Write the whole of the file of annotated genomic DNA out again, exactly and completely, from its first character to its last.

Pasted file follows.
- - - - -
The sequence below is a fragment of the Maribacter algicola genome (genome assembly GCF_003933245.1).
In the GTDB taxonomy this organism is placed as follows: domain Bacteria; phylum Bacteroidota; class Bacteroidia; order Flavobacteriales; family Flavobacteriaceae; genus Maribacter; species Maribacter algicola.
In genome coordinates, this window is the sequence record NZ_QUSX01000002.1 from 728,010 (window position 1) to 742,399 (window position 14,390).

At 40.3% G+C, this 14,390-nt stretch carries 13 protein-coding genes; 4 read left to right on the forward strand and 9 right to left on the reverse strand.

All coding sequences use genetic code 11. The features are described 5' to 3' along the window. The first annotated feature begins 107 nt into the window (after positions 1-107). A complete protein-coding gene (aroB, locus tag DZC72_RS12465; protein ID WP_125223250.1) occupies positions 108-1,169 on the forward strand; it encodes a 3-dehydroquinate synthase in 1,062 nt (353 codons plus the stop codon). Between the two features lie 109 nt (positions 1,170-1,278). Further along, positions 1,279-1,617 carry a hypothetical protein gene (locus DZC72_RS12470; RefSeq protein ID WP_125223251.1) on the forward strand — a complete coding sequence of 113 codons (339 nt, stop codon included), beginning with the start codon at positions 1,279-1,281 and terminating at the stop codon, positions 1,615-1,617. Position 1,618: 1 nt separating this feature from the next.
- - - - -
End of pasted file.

The sequence below is a fragment of the Maribacter algicola genome (genome assembly GCF_003933245.1).
In the GTDB taxonomy this organism is placed as follows: domain Bacteria; phylum Bacteroidota; class Bacteroidia; order Flavobacteriales; family Flavobacteriaceae; genus Maribacter; species Maribacter algicola.
In genome coordinates, this window is the sequence record NZ_QUSX01000002.1 from 728,010 (window position 1) to 742,399 (window position 14,390).

At 40.3% G+C, this 14,390-nt stretch carries 13 protein-coding genes; 4 read left to right on the forward strand and 9 right to left on the reverse strand.

All coding sequences use genetic code 11. The features are described 5' to 3' along the window. The first annotated feature begins 107 nt into the window (after positions 1-107). A complete protein-coding gene (aroB, locus tag DZC72_RS12465; protein ID WP_125223250.1) occupies positions 108-1,169 on the forward strand; it encodes a 3-dehydroquinate synthase in 1,062 nt (353 codons plus the stop codon). Between the two features lie 109 nt (positions 1,170-1,278). Further along, positions 1,279-1,617 carry a hypothetical protein gene (locus DZC72_RS12470; RefSeq protein ID WP_125223251.1) on the forward strand — a complete coding sequence of 113 codons (339 nt, stop codon included), beginning with the start codon at positions 1,279-1,281 and terminating at the stop codon, positions 1,615-1,617. Position 1,618: 1 nt separating this feature from the next.